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Millions board Australia’s volunteer bus

23 May 2020
Volunteers attending the annual Central Deanery Youth Mass in November 2019. Image: Supplied.

 

It all started when Bill Ryan’s parish priest asked him to move a church bus which was blocking a driveway.

“Sure, I can do that,” said Bill.

When he returned the priest had a second question for him: “Now, when can I put you down to drive on a regular basis?”

Bill had no trouble saying yes again.

He has been volunteering ever since, and he wouldn’t have it any other way.

That’s the thing about volunteers, who are being recognised during National Volunteer Week (18-24 May) – they have a distinct tendency to keep saying yes.

Around 5.8 million Australians, or 31 per cent of adults, were volunteers in 2014, according to the latest Australian Bureau of Statistics data. The value of their work was last estimated in 2006 at $43 billion.

The priest clearly knew a thing or two about team building, and so does Bill.

These days he not only remains active in the Toongabbie parish but chairs the Central Deanery Pastoral Council which draws together 11 Catholic parishes across western Sydney.

The 72-year-old, formerly NRMA regional manager for south-western Sydney, utilises his business skills to help achieve what really matters to him – building his local community.

“Volunteering has never been a big impost to me; it’s just something you add to your life. It’s all about being part of your community,” he said.

“You may or may not get things right all the time but you’re just doing your best to bring people together.

“You’re saying, ‘This is my community, this is where I live; can I help in some way to make it stronger?’

“Serving in the Deanery Council takes that idea to an even wider community.”

Bill’s idea of team building is all about looking to the future, and he’s a big promoter of young people in leadership roles.

Bill Ryan. Image: Diocese of Parramatta.

He put that into practice at a forum in March to implement ideas arising from a major statement last year from Bishop Vincent Long OFM Conv concerning cultural change, listening and welcoming.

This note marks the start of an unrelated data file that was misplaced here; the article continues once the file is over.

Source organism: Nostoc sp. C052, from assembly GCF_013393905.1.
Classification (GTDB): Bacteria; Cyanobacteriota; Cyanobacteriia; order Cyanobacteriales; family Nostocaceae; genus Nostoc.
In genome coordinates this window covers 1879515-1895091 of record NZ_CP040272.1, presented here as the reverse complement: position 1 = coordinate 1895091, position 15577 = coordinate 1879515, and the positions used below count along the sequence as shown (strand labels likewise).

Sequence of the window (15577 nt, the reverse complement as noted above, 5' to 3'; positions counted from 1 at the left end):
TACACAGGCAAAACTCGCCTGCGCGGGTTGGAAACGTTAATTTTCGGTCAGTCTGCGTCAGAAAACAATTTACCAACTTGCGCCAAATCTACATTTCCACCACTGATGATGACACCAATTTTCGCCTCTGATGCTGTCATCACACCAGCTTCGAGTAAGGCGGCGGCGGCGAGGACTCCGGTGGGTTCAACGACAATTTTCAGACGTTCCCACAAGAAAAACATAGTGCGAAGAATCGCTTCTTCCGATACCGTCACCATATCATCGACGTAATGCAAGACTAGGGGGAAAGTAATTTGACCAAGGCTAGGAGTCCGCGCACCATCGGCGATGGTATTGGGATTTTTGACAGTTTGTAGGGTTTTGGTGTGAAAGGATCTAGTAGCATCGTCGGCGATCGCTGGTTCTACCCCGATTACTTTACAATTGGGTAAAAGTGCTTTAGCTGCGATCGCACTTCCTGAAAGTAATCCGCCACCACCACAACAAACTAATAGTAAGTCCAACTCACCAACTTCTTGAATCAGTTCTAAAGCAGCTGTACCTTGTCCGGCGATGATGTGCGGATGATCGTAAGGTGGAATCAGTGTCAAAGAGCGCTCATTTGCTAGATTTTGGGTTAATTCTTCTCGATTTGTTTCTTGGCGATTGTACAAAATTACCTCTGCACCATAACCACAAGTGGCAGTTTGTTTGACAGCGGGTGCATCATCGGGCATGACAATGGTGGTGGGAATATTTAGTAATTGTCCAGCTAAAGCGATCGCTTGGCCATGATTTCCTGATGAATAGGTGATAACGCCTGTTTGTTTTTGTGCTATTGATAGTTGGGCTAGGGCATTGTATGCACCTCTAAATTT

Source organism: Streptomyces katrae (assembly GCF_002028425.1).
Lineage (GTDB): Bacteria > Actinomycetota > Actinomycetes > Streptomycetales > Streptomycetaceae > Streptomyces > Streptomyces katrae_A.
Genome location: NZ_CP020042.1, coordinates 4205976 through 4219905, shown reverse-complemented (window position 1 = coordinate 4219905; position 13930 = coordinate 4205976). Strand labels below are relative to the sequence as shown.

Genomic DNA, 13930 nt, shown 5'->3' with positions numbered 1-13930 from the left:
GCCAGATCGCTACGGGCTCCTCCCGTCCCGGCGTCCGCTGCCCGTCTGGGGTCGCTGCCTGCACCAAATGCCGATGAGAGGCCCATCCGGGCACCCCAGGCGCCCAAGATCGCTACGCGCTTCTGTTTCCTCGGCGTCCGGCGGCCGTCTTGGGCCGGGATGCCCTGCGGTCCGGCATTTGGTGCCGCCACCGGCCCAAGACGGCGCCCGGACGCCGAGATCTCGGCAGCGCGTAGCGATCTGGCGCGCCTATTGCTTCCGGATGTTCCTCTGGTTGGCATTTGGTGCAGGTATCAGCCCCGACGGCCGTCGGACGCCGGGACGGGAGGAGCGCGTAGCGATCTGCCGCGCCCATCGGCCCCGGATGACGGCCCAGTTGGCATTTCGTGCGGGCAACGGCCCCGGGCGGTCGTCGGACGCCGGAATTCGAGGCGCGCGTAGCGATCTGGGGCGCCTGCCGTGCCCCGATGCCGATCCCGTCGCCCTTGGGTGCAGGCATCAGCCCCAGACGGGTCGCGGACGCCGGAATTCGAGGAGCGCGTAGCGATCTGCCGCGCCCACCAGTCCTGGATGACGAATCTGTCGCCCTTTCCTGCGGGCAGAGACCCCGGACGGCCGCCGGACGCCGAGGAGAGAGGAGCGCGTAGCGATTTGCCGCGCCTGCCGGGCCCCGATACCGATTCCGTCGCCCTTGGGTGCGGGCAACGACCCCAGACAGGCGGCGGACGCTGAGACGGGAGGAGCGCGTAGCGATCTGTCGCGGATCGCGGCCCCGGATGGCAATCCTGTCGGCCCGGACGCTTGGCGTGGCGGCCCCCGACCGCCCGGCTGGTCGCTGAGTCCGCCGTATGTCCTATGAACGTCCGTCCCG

“Why not involve our youth?” he asked. “Why not get these young guys running this forum?”

He turned to the deanery’s youth ambassadors, and couldn’t have been happier  with the way they responded.

“They were fabulous,” he declared. “To see young people running with it … That’s what you get out of it – pure pleasure.”

Ian Epondulan. Image: Supplied.

One of those ambassadors, Ian Epondulan, has woven volunteering into the fabric of his daily life, just as Bill has done.

Ian also serves on the Diocese of Parramatta’s steering committee for social justice housing and is a member of the young adults social justice group at Our Lady of Lourdes Parish, Seven Hills, which he calls “a wonderful place to stay and pray”.

He describes volunteering as a “blessing”.

“I get to walk around in other people’s shoes and connect with them,” he said. “I get a sense of hearing their story and hopefully responding to the needs of others. It’s a great insight.

“I learn a little bit more about myself, too, because communication is a two-way street. You are not doing it alone. Others are making the journey, too.”

The 30-year-old NSW Health dental therapist was surprised to discover migrants were coming from all over Sydney to his parish to take English lessons. Before long he became the course coordinator.

He was also an usher at World Youth Day 2008 in Sydney and was so inspired by the first Australian Catholic Youth festival in Melbourne in 2013 that he hasn’t missed one since.

Ian is thankful for the faith instilled in him by his Filipino-born parents Quirino and Herminia.

He is proud of the shared multicultural backgrounds of the people at his own church and, as a member of its interfaith team, has been reaching out to other churches and faiths, especially during the COVID-19 pandemic.

He has helped to forge links with the neighbouring Grantham Heights Uniting Church, and with the Muslim community at Mt Druitt and the Sikhs at Glenwood.

“We gave a common goal. A lot of our communities are feeling fear, and we have been able to share stories about how we are all coping,” he said.

“We’ve had panel discussions on Zoom and we’ve been able to hear migrant voices and the views of people of different colour.”

Bill Ryan has also been making use of technology.

“It’s all about holding the community together,” he said, “and telling them we’re still with you; don’t go away.”

 

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